Commission keeps devilish taxi cab number alive

A Good Friday fire could not destroy it and a Mission Dolores blessing could not purify it. Now, the Taxicab Commission is on the same list of entities that couldn’t lay cab license No. 666 to rest.

During the commission’s Tuesday night meeting, officials decided in a 5-1 vote not to bury the number indefinitely.

Longtime DeSoto cabdriver Michael Byrne, who received No. 666 in August 2006, requested that the taxicab commission retire the number and replace it with fleet medallion No. 1307. A medallion number serves as a taxi licensing method and is issued to taxi-driving applicants in order of availability. The number on the badge-like medallion is also routinely displayed on the cab.

In Byrne’s case, medallion No. 666 appeared on the hood, as well as other places inside and outside the vehicle, said Jordanna Thigpen, deputy director for the Taxicab Commission.

Byrne, who had the medallion blessed at Mission Dolores after receiving it, was not present during Tuesday’s meeting.

Many city cabdrivers took the possibility of retiring the No. 666 as a joke. Green Cab employee Thomas George-Williams addressed the commission with a pair of Satan horns, joking that, “you cannot take Satan’s number away.”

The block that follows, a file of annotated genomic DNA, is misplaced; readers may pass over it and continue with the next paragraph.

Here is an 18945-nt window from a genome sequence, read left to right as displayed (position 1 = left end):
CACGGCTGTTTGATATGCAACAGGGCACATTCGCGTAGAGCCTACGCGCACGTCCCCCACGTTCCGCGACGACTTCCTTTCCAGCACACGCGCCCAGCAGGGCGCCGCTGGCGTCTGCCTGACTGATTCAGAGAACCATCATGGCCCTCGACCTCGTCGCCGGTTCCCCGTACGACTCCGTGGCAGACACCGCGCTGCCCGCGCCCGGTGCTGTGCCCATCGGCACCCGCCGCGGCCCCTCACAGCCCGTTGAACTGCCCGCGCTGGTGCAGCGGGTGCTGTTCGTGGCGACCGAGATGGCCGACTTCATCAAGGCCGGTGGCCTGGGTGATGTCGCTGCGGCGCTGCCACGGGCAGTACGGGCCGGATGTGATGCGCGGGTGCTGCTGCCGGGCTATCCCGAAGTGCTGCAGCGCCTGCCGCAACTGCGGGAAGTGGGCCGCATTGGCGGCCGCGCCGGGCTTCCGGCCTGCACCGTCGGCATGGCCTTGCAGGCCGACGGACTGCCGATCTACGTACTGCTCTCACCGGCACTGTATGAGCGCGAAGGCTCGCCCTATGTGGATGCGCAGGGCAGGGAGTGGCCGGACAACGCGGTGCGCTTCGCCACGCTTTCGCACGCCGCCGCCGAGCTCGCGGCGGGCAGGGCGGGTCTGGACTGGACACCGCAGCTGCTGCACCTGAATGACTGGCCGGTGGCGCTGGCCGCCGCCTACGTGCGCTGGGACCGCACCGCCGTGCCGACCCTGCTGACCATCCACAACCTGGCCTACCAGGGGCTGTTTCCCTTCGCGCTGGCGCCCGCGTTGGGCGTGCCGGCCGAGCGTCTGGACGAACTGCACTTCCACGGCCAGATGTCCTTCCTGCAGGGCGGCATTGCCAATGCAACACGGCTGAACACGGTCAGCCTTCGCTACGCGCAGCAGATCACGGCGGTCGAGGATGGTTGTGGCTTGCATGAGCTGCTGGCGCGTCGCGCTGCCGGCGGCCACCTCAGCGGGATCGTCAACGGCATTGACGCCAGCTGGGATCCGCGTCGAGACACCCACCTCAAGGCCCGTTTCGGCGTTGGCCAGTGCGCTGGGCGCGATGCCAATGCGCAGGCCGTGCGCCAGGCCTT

While many other cabdrivers publicly admitted that the agenda item was a silly one, veteran Yellow Cab driver Mike Spain said he thought the commission made the “wrong decision.”

“The commission is always talking about setting precedents,” Spain said. “This is an emotional number. Some numbers can strike a chord in people.”

Commission president Paul Gillespie, the only commissioner who voted to retire the number, is the only cabdriver on the commission. Gillespie was in favor of retiring the number because it was a chance to “make someone’s life easier.”

According to Thigpen, other city cabdrivers have had bizarre experiences using the same number. She said that about three years ago, a cab marked with No. 666 “burst into flames” on Good Friday at the intersection on California and Franklin streets. The only thing left visible in the burned rubble was medallion No. 666, she said.


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